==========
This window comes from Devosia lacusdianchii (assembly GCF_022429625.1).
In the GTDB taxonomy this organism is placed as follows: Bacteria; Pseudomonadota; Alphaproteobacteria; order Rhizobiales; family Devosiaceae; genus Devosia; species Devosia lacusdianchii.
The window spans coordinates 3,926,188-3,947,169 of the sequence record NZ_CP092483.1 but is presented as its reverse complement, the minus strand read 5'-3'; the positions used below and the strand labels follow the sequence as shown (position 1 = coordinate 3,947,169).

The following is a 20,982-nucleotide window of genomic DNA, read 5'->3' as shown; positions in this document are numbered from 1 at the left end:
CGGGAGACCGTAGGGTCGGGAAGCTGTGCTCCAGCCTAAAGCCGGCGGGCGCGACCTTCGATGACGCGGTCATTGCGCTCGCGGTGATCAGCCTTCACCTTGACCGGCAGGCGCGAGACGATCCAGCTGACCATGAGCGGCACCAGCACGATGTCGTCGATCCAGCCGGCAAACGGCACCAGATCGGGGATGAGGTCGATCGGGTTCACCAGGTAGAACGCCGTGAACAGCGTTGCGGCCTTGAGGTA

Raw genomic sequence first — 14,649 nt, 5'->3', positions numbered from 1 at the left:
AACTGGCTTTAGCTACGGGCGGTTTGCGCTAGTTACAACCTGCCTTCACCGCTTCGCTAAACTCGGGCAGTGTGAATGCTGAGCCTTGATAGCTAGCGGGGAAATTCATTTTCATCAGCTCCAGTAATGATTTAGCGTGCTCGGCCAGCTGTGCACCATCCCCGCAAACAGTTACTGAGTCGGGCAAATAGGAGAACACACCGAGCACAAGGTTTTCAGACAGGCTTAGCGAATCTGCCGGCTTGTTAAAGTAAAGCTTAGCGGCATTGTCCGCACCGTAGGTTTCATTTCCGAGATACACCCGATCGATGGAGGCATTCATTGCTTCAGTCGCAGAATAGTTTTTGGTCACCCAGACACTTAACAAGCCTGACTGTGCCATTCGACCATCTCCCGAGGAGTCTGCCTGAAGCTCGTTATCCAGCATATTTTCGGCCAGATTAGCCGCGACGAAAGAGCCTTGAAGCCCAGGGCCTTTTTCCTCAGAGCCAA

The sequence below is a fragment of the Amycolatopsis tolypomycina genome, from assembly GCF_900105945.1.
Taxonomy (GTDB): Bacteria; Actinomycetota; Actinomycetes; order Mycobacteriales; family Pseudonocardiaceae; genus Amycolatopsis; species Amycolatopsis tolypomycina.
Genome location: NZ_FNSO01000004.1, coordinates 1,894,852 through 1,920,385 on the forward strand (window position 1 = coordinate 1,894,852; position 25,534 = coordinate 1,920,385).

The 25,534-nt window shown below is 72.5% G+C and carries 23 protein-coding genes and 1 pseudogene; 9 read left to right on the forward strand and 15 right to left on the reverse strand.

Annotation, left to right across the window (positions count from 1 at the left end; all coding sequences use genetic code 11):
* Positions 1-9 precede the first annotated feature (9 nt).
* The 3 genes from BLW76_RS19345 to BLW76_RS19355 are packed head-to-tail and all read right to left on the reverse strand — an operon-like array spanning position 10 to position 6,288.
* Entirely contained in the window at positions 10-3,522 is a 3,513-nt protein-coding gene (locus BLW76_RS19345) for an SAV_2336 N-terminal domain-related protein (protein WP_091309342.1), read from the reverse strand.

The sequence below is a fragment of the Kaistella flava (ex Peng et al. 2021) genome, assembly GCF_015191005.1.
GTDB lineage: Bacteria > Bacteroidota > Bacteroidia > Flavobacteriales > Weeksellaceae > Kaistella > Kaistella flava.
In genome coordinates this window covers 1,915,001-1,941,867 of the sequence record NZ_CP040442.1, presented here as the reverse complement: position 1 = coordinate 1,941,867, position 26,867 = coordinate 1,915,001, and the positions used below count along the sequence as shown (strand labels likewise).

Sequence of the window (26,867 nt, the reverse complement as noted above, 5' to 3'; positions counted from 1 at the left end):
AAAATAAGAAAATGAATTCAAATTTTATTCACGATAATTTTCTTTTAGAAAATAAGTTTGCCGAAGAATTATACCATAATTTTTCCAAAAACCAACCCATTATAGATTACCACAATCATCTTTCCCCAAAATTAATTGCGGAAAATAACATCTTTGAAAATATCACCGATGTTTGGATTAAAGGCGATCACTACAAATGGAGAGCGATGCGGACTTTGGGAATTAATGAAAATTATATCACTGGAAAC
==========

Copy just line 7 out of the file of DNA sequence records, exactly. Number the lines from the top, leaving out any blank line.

AACTGGCTTTAGCTACGGGCGGTTTGCGCTAGTTACAACCTGCCTTCACCGCTTCGCTAAACTCGGGCAGTGTGAATGCTGAGCCTTGATAGCTAGCGGGGAAATTCATTTTCATCAGCTCCAGTAATGATTTAGCGTGCTCGGCCAGCTGTGCACCATCCCCGCAAACAGTTACTGAGTCGGGCAAATAGGAGAACACACCGAGCACAAGGTTTTCAGACAGGCTTAGCGAATCTGCCGGCTTGTTAAAGTAAAGCTTAGCGGCATTGTCCGCACCGTAGGTTTCATTTCCGAGATACACCCGATCGATGGAGGCATTCATTGCTTCAGTCGCAGAATAGTTTTTGGTCACCCAGACACTTAACAAGCCTGACTGTGCCATTCGACCATCTCCCGAGGAGTCTGCCTGAAGCTCGTTATCCAGCATATTTTCGGCCAGATTAGCCGCGACGAAAGAGCCTTGAAGCCCAGGGCCTTTTTCCTCAGAGCCAA